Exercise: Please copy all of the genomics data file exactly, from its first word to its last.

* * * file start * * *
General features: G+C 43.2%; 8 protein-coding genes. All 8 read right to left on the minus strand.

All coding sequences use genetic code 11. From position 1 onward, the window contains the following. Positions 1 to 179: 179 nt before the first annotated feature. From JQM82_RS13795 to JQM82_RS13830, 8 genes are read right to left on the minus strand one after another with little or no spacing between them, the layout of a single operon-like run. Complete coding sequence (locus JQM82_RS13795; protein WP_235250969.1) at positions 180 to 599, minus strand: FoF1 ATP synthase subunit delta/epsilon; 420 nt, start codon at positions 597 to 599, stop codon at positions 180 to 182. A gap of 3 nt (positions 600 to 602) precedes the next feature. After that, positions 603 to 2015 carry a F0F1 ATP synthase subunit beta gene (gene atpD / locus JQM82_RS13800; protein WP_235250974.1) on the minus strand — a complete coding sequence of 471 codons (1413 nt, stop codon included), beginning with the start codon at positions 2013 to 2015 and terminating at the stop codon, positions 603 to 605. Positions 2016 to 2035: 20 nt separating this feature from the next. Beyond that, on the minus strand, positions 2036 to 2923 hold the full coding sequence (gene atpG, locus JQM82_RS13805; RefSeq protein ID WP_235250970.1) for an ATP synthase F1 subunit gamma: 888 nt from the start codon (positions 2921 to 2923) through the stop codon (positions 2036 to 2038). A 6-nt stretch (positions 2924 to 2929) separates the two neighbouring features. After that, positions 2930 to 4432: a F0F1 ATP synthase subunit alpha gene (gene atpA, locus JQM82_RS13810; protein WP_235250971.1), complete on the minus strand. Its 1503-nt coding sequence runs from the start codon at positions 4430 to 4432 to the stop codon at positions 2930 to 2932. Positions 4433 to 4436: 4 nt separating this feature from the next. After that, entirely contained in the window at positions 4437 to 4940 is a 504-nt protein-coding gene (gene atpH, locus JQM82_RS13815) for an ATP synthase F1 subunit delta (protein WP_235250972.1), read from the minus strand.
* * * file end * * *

General features: G+C 43.2%; 8 protein-coding genes. All 8 read right to left on the minus strand.

All coding sequences use genetic code 11. From position 1 onward, the window contains the following. Positions 1 to 179: 179 nt before the first annotated feature. From JQM82_RS13795 to JQM82_RS13830, 8 genes are read right to left on the minus strand one after another with little or no spacing between them, the layout of a single operon-like run. Complete coding sequence (locus JQM82_RS13795; protein WP_235250969.1) at positions 180 to 599, minus strand: FoF1 ATP synthase subunit delta/epsilon; 420 nt, start codon at positions 597 to 599, stop codon at positions 180 to 182. A gap of 3 nt (positions 600 to 602) precedes the next feature. After that, positions 603 to 2015 carry a F0F1 ATP synthase subunit beta gene (gene atpD / locus JQM82_RS13800; protein WP_235250974.1) on the minus strand — a complete coding sequence of 471 codons (1413 nt, stop codon included), beginning with the start codon at positions 2013 to 2015 and terminating at the stop codon, positions 603 to 605. Positions 2016 to 2035: 20 nt separating this feature from the next. Beyond that, on the minus strand, positions 2036 to 2923 hold the full coding sequence (gene atpG, locus JQM82_RS13805; RefSeq protein ID WP_235250970.1) for an ATP synthase F1 subunit gamma: 888 nt from the start codon (positions 2921 to 2923) through the stop codon (positions 2036 to 2038). A 6-nt stretch (positions 2924 to 2929) separates the two neighbouring features. After that, positions 2930 to 4432: a F0F1 ATP synthase subunit alpha gene (gene atpA, locus JQM82_RS13810; protein WP_235250971.1), complete on the minus strand. Its 1503-nt coding sequence runs from the start codon at positions 4430 to 4432 to the stop codon at positions 2930 to 2932. Positions 4433 to 4436: 4 nt separating this feature from the next. After that, entirely contained in the window at positions 4437 to 4940 is a 504-nt protein-coding gene (gene atpH, locus JQM82_RS13815) for an ATP synthase F1 subunit delta (protein WP_235250972.1), read from the minus strand.